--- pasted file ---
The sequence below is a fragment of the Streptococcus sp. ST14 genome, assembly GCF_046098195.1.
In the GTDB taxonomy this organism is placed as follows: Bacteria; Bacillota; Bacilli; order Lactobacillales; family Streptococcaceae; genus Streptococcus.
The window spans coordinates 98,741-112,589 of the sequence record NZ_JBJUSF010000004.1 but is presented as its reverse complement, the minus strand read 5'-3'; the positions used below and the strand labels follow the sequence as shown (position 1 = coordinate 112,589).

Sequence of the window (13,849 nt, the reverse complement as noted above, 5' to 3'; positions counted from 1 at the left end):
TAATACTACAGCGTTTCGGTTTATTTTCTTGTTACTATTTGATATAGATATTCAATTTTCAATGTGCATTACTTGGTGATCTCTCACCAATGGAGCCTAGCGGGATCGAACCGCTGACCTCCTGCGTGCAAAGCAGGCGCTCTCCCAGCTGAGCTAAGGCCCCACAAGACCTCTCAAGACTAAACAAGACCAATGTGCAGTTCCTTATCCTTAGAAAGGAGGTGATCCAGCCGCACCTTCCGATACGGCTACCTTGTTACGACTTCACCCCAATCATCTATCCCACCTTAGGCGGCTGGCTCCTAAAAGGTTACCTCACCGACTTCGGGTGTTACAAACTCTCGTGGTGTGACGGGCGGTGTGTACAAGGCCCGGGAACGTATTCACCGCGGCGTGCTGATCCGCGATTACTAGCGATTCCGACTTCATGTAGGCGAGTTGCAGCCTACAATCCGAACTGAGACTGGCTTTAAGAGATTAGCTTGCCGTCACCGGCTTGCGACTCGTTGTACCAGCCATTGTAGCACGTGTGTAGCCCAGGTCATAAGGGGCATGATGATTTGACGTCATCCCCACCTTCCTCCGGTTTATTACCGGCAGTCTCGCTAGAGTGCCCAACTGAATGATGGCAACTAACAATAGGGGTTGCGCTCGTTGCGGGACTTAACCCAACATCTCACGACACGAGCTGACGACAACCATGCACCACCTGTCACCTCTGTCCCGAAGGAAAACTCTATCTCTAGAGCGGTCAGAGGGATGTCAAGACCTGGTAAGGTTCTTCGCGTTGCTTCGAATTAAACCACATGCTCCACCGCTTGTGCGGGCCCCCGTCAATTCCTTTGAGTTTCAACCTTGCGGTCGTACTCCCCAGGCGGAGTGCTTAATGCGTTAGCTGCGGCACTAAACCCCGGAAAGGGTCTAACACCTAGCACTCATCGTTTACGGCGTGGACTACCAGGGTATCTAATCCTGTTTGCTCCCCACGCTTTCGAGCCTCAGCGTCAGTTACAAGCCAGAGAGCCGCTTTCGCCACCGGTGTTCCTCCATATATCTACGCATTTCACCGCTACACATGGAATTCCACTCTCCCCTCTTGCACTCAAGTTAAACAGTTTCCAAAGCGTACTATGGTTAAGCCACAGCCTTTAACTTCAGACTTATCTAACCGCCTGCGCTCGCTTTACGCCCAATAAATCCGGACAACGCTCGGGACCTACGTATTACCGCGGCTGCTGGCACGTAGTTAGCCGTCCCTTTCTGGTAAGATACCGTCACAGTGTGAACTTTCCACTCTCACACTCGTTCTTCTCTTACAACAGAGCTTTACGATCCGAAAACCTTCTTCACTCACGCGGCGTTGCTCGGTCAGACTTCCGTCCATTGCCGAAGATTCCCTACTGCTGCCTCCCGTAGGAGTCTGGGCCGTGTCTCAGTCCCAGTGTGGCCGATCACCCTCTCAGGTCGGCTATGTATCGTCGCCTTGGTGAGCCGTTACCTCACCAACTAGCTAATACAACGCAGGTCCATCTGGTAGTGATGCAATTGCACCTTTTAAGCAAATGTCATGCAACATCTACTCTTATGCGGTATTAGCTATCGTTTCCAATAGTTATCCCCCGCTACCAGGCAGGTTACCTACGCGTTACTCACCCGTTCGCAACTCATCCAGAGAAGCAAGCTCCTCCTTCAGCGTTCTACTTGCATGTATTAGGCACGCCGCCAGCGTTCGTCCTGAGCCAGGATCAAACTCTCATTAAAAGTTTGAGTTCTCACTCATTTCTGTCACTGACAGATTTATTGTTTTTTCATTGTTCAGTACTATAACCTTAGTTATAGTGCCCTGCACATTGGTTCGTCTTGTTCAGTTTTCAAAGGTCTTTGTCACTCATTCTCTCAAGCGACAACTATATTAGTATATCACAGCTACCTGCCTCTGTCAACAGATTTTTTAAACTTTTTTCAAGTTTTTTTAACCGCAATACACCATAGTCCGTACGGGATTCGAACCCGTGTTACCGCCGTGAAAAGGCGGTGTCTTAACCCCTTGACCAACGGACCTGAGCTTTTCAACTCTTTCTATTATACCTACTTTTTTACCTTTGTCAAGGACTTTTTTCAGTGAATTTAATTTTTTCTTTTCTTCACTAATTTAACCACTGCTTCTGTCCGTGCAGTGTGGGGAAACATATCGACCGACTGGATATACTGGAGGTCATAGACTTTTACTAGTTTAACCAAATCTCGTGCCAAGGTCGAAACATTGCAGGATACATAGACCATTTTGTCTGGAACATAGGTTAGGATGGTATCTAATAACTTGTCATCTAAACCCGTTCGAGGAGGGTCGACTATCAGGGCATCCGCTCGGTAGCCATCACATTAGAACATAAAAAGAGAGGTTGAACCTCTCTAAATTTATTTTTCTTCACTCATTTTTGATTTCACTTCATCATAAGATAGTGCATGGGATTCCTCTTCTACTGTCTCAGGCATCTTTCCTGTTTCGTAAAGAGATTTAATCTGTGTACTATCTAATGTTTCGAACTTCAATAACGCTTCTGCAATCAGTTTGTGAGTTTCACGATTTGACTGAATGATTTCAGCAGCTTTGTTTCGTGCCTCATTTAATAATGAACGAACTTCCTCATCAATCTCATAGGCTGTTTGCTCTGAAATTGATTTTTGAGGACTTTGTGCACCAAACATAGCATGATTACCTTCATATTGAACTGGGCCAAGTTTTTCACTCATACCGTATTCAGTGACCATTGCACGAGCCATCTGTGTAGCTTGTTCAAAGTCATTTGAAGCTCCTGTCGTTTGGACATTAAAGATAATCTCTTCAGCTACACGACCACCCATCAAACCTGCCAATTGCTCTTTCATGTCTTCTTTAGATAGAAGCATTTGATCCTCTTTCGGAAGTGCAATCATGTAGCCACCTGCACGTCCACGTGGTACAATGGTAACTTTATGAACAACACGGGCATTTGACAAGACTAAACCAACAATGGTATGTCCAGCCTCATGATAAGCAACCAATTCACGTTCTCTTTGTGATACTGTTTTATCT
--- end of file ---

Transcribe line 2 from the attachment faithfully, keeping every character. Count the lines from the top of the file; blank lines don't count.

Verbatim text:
In the GTDB taxonomy this organism is placed as follows: Bacteria; Bacillota; Bacilli; order Lactobacillales; family Streptococcaceae; genus Streptococcus.